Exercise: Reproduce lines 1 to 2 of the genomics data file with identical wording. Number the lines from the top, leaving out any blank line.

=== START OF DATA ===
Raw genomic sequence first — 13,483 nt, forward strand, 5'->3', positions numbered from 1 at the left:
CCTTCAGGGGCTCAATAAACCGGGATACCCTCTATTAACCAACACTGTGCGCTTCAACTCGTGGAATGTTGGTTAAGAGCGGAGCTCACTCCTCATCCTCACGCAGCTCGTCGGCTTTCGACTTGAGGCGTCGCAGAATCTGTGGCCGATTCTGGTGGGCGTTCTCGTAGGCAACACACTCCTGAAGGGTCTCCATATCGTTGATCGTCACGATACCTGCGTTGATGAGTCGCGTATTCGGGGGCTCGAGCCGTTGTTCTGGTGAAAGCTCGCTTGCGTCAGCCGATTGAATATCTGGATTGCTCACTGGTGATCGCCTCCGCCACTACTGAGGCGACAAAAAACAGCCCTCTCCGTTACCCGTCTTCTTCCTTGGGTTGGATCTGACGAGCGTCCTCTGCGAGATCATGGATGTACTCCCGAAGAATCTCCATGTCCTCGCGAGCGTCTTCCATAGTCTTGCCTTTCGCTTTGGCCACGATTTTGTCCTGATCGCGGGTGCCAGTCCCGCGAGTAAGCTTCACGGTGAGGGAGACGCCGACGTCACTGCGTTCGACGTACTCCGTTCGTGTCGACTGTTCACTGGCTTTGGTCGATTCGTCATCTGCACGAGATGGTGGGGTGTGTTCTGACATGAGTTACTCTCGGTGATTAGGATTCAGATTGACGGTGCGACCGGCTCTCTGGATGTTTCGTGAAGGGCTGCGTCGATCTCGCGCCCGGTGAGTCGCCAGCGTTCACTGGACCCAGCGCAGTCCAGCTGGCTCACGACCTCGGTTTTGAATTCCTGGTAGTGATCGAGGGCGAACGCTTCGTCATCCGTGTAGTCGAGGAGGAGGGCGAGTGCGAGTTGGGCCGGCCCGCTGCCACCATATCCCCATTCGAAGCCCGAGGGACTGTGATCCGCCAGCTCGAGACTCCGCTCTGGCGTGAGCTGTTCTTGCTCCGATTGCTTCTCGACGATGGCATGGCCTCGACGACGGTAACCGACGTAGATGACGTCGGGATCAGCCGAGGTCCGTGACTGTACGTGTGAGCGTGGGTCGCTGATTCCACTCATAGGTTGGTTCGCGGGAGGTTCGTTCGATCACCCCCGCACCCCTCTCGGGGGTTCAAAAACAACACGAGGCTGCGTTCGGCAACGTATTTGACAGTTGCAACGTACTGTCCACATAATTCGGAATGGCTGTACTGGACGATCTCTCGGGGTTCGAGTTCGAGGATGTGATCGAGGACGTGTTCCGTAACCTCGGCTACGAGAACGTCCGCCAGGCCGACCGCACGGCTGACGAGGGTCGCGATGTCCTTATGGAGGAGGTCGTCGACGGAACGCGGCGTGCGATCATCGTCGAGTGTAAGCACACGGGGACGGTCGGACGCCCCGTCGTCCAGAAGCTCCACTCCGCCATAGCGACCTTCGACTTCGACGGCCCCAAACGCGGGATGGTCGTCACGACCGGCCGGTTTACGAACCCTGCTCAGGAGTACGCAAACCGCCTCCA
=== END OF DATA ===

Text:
Raw genomic sequence first — 13,483 nt, forward strand, 5'->3', positions numbered from 1 at the left:
CCTTCAGGGGCTCAATAAACCGGGATACCCTCTATTAACCAACACTGTGCGCTTCAACTCGTGGAATGTTGGTTAAGAGCGGAGCTCACTCCTCATCCTCACGCAGCTCGTCGGCTTTCGACTTGAGGCGTCGCAGAATCTGTGGCCGATTCTGGTGGGCGTTCTCGTAGGCAACACACTCCTGAAGGGTCTCCATATCGTTGATCGTCACGATACCTGCGTTGATGAGTCGCGTATTCGGGGGCTCGAGCCGTTGTTCTGGTGAAAGCTCGCTTGCGTCAGCCGATTGAATATCTGGATTGCTCACTGGTGATCGCCTCCGCCACTACTGAGGCGACAAAAAACAGCCCTCTCCGTTACCCGTCTTCTTCCTTGGGTTGGATCTGACGAGCGTCCTCTGCGAGATCATGGATGTACTCCCGAAGAATCTCCATGTCCTCGCGAGCGTCTTCCATAGTCTTGCCTTTCGCTTTGGCCACGATTTTGTCCTGATCGCGGGTGCCAGTCCCGCGAGTAAGCTTCACGGTGAGGGAGACGCCGACGTCACTGCGTTCGACGTACTCCGTTCGTGTCGACTGTTCACTGGCTTTGGTCGATTCGTCATCTGCACGAGATGGTGGGGTGTGTTCTGACATGAGTTACTCTCGGTGATTAGGATTCAGATTGACGGTGCGACCGGCTCTCTGGATGTTTCGTGAAGGGCTGCGTCGATCTCGCGCCCGGTGAGTCGCCAGCGTTCACTGGACCCAGCGCAGTCCAGCTGGCTCACGACCTCGGTTTTGAATTCCTGGTAGTGATCGAGGGCGAACGCTTCGTCATCCGTGTAGTCGAGGAGGAGGGCGAGTGCGAGTTGGGCCGGCCCGCTGCCACCATATCCCCATTCGAAGCCCGAGGGACTGTGATCCGCCAGCTCGAGACTCCGCTCTGGCGTGAGCTGTTCTTGCTCCGATTGCTTCTCGACGATGGCATGGCCTCGACGACGGTAACCGACGTAGATGACGTCGGGATCAGCCGAGGTCCGTGACTGTACGTGTGAGCGTGGGTCGCTGATTCCACTCATAGGTTGGTTCGCGGGAGGTTCGTTCGATCACCCCCGCACCCCTCTCGGGGGTTCAAAAACAACACGAGGCTGCGTTCGGCAACGTATTTGACAGTTGCAACGTACTGTCCACATAATTCGGAATGGCTGTACTGGACGATCTCTCGGGGTTCGAGTTCGAGGATGTGATCGAGGACGTGTTCCGTAACCTCGGCTACGAGAACGTCCGCCAGGCCGACCGCACGGCTGACGAGGGTCGCGATGTCCTTATGGAGGAGGTCGTCGACGGAACGCGGCGTGCGATCATCGTCGAGTGTAAGCACACGGGGACGGTCGGACGCCCCGTCGTCCAGAAGCTCCACTCCGCCATAGCGACCTTCGACTTCGACGGCCCCAAACGCGGGATGGTCGTCACGACCGGCCGGTTTACGAACCCTGCTCAGGAGTACGCAAACCGCCTCCA